Happy

      Re: This cockerney translator may also be of assistance to visiting yanks

      All the apples that apples gives me might confuse any visiting apples a touch.

    2. Michael Dunn
      Headmaster

      Re: This cockerney translator may also be of assistance to visiting yanks

      In my day, "pears" abbreviated from "Apples and pears" meant "Stairs".

      There's a great example of Cockney rhyming slang morphisms in Anthony Burgess's "The Doctor is Sick":

      Actual word "Arse" morphs to "Bottle and Glass", shortens to "Bottle" which again morphs to "Aristotle" which then shortens to "Aris" which is so near the original word as to make one wonder why bother?

  35. Anonymous Coward
    Anonymous Coward

    The dog's

    I was always find the word 'bollocks' causes confusion, can mean good or bad or 'a load of' meaning rubbish (garbage) all down to the tone in which it is said and then causes more confusion when it's explained what it actually means.

  36. Anonymous Coward
    Anonymous Coward

    If you think US misconceptions are bad, try living in East Asia. I've lost count of the number of people asking me if I drink afternoon tea, with little dainty sandwiches and cupcakes or whatever.

    In fairness my misconceptions of asia were infinitely worse and I was balls deep in ignorance until I went there.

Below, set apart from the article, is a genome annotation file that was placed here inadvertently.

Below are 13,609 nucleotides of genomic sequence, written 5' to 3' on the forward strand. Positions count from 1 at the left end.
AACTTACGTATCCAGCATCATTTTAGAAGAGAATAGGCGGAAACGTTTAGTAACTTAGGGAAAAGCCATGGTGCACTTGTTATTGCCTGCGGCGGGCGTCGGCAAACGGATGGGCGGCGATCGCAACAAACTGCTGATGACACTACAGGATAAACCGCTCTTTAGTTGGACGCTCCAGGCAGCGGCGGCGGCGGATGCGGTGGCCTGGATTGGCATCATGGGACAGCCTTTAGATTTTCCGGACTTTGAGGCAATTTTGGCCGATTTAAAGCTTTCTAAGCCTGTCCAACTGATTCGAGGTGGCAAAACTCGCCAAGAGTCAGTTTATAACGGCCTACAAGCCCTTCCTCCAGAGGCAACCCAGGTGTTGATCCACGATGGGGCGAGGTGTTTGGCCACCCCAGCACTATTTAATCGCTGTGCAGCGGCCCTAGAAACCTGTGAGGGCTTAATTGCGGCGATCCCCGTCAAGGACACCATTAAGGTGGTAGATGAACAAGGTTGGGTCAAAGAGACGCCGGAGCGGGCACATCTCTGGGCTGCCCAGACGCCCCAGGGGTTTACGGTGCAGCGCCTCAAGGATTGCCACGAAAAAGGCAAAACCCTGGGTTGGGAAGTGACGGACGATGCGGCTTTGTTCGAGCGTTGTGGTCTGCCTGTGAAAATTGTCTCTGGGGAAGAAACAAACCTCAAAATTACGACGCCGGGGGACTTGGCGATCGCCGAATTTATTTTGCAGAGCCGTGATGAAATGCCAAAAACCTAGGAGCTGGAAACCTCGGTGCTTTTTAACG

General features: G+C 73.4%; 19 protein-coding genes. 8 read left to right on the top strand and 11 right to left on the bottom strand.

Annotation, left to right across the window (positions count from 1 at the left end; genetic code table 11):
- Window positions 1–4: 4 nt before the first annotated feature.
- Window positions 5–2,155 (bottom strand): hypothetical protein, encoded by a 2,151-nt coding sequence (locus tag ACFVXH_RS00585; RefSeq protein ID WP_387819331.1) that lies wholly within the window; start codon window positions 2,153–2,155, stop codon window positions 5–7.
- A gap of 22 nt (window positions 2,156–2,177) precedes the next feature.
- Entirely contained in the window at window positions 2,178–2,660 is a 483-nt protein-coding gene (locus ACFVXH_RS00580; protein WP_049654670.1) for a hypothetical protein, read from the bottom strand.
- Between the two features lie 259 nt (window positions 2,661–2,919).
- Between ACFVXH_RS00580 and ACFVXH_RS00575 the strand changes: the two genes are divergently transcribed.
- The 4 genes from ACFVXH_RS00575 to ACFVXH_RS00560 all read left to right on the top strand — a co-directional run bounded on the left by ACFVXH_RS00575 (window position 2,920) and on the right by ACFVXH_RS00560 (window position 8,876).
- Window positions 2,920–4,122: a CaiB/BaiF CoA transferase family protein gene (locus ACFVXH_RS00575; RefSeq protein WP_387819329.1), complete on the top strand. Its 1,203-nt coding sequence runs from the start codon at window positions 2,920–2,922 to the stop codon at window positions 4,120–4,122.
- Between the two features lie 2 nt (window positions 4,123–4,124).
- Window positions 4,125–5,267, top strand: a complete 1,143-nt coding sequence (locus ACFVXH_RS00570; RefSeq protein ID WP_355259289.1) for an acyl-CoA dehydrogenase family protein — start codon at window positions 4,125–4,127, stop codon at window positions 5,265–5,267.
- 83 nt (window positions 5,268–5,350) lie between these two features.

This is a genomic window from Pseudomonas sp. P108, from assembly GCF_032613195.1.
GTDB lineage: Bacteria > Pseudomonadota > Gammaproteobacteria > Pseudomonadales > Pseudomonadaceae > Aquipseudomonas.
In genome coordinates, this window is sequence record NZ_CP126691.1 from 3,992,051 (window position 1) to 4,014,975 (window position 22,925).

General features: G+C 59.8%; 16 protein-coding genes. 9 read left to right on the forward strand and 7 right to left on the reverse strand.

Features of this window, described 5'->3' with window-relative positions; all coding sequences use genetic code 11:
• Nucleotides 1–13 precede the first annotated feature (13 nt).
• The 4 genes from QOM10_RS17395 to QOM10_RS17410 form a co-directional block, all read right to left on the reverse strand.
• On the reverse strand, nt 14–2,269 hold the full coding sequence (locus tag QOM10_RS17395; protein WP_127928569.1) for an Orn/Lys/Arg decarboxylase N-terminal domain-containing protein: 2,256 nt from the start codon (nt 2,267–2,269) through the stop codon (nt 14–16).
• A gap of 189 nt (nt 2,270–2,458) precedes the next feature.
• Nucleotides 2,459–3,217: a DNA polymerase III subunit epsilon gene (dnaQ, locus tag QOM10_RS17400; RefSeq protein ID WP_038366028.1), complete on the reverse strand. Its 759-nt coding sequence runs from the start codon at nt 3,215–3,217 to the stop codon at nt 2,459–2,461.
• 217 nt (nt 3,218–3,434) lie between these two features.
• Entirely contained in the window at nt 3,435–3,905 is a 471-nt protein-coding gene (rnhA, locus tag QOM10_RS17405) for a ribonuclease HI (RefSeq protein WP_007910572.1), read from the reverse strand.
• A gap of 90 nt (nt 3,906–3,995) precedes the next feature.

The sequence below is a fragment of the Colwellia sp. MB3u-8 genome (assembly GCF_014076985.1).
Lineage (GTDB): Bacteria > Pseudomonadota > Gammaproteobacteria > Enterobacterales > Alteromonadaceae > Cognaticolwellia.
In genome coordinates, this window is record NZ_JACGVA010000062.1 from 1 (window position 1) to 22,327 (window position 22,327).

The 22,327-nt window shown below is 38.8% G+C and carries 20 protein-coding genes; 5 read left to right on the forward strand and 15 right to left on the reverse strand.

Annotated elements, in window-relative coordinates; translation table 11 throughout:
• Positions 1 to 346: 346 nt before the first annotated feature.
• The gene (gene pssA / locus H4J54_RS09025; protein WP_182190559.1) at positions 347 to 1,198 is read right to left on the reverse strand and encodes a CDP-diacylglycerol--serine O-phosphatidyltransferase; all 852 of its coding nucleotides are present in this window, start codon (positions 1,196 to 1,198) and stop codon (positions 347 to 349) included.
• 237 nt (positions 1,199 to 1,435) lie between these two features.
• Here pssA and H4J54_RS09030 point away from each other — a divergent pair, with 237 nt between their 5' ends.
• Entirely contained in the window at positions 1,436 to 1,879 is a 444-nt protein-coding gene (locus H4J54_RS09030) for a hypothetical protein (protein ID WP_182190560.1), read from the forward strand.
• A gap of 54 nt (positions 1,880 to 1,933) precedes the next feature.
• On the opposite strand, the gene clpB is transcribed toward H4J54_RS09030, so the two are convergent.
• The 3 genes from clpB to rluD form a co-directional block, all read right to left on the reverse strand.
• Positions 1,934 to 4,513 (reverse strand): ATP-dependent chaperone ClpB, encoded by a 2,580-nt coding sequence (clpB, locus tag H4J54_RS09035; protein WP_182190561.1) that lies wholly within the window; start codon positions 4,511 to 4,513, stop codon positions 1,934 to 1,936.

1. Tom 38 Silver badge

      I hope you said "Yes", and went on to send them a detailed 4 page PDF instructing them how the cucumber sandwiches should be made, how much of the crust should be cut off, how to arrange the sandwiches on the doily, and so forth.

    2. graeme leggett

      Did they also insist you wore your Solar Topee in the sun to "avoid its ultry-violet ray"? (Papalaka-papalaka-papalaka-boo)

  37. Chris 69
    Happy

    Just give them Verity Stob's book

    She provided a very good glossary at the end.

    (oh, and it's a really great book too!)

  38. seansaysthis
    Go

    works both ways

    I remember being given a similar type document prior to travelling to the US and travelling to the far east. There are cultural differences which it helps to be aware of . I only made a tit of myself a couple of times as a result.

  39. Magani
    Happy

    Septic?

    Three pages so far and not one mention of the 'S' word.

  40. Anonymous Coward
    Anonymous Coward

    How about one for other "on-shored" nationalities?

    I could really do with there being one for some of the "on-shored" workers from India. It could include such gems as

    - In England, women have as much right of way in narrow places e.g. stairwells as men. Women have the same rights as men, and even the same status if they are doing the same job